3.7.1.: Definitions and general considerations Reproductive toxicity includes adverse effects on sexual function and fertility in adult males and females, as well as developmental toxicity in the offspring. The definitions presented below are adapted from those agreed as working definitions in IPCS/EHC Document No 225, Principles for Evaluating Health Risks to Reproduction Associated with Exposure to Chemicals. For classification purposes, the known induction of genetically based heritable effects in the offspring is addressed in Germ Cell Mutagenicity (section 3.5), since in the present classification system it is considered more appropriate to address such effects under the separate hazard class of germ cell mutagenicity.

In this classification system, reproductive toxicity is subdivided under two main headings:

(a) adverse effects on sexual function and fertility;
(b) adverse effects on development of the offspring.

Some reproductive toxic effects cannot be clearly assigned to either impairment of sexual function and fertility or to developmental toxicity. Nonetheless, substances with these effects, or mixtures containing them, shall be classified as reproductive toxicants. For the purpose of classification the hazard class Reproductive Toxicity is differentiated into:

 adverse effects


 on sexual function and fertility, or

 on development;

effects on or via lactation. Adverse effects on sexual function and fertility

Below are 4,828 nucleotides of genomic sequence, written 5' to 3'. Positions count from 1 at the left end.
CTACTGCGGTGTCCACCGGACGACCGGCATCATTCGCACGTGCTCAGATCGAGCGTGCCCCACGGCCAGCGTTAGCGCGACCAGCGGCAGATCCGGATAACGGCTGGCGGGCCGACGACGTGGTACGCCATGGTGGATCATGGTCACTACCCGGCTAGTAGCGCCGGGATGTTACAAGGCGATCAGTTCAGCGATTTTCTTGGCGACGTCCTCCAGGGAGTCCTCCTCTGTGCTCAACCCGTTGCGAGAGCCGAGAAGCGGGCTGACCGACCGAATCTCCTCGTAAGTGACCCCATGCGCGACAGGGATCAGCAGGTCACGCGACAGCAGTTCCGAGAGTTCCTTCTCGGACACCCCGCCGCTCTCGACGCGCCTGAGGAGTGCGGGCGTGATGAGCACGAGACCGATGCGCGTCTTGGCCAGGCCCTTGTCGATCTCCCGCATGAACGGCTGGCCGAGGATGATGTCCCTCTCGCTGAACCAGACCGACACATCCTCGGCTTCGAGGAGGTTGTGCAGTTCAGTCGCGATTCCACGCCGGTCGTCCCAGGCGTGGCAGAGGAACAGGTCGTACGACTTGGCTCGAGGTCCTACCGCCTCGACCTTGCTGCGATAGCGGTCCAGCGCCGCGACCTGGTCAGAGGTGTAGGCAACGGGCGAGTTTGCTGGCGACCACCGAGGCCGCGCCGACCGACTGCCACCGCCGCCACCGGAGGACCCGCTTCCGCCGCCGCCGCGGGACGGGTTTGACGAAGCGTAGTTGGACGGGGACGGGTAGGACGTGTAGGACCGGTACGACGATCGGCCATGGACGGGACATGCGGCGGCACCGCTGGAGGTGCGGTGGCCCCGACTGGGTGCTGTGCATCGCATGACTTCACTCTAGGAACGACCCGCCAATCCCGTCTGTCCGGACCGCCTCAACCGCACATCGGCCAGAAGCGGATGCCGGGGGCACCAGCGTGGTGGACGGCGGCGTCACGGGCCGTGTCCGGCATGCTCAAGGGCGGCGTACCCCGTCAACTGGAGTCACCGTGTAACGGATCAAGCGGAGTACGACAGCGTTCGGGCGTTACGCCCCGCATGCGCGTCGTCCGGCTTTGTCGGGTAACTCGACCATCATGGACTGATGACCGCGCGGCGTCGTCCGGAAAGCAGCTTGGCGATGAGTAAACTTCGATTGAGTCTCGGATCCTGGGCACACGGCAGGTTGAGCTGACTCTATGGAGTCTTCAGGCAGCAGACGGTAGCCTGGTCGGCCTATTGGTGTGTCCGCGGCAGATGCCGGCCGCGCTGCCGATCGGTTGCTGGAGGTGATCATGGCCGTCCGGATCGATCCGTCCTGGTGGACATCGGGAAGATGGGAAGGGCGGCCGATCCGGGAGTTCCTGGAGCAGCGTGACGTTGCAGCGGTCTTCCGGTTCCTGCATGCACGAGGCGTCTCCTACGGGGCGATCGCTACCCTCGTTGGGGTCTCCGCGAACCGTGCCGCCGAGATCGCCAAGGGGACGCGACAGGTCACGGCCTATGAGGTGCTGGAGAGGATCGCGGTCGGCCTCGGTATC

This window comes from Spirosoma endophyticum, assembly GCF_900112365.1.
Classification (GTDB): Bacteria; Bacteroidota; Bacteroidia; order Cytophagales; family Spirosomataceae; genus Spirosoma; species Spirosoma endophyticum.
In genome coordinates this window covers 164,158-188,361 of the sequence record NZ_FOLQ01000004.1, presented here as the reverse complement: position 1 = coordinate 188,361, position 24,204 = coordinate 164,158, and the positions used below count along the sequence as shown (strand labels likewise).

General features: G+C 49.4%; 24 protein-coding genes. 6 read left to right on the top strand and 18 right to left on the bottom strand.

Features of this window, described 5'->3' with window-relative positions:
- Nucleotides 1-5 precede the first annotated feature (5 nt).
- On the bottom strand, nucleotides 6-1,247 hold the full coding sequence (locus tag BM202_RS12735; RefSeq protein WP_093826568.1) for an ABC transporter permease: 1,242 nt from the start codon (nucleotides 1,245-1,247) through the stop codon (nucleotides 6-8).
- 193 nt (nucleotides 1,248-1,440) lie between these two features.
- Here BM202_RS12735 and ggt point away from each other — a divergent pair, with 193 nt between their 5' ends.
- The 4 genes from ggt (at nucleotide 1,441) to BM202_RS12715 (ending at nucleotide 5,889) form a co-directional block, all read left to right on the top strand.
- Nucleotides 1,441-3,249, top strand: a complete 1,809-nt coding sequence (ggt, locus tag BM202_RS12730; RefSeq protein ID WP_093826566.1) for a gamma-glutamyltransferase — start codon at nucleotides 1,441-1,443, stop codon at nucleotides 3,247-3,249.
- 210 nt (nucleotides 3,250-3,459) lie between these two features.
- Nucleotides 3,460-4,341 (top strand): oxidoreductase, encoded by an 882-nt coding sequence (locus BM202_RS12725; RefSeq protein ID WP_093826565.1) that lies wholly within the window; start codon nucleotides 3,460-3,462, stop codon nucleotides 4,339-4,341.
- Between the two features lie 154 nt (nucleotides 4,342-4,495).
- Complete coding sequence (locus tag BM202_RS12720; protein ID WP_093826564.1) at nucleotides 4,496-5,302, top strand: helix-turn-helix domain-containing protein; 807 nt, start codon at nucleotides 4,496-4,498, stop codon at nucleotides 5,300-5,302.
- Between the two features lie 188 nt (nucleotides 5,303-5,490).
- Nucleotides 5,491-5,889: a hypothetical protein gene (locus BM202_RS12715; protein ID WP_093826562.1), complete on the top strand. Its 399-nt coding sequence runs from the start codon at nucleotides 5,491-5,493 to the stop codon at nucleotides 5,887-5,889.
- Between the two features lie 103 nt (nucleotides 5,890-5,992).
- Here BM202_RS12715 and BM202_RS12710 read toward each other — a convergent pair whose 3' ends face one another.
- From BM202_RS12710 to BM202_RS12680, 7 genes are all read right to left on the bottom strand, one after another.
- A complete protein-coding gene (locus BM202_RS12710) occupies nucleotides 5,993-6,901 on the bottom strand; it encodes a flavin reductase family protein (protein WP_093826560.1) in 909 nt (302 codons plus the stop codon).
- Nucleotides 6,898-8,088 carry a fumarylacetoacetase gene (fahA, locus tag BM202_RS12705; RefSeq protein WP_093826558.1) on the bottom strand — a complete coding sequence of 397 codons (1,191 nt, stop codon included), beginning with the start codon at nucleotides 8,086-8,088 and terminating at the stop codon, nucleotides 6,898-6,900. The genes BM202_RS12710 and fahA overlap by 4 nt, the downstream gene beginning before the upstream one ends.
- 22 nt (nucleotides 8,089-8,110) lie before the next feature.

Any effect of substances that has the potential to interfere with sexual function and fertility. This includes, but is not limited to, alterations to the female and male reproductive system, adverse effects on onset of puberty, gamete production and transport, reproductive cycle normality, sexual behaviour, fertility, parturition, pregnancy outcomes, premature reproductive senescence, or modifications in other functions that are dependent on the integrity of the reproductive systems. Adverse effects on development of the offspring
Developmental toxicity includes, in its widest sense, any effect which interferes with normal development of the conceptus, either before or after birth, and resulting from exposure of either parent prior to conception, or exposure of the developing offspring during prenatal development, or postnatally, to the time of sexual maturation. However, it is considered that classification under the heading of developmental toxicity is primarily intended to provide a hazard warning for pregnant women, and for men and women of reproductive capacity. Therefore, for pragmatic purposes of classification, developmental toxicity essentially means adverse effects induced during pregnancy, or as a result of parental exposure. These effects can be manifested at any point in the life span of the organism. The major manifestations of developmental toxicity include (1) death of the developing organism, (2) structural abnormality, (3) altered growth, and (4) functional deficiency. Adverse effects on or via lactation are also included in reproductive toxicity, but for classification purposes, such effects are treated separately (see Table 3.7.1 (b)). This is because it is desirable to be able to classify substances specifically for an adverse effect on lactation so that a specific hazard warning about this effect can be provided for lactating mothers.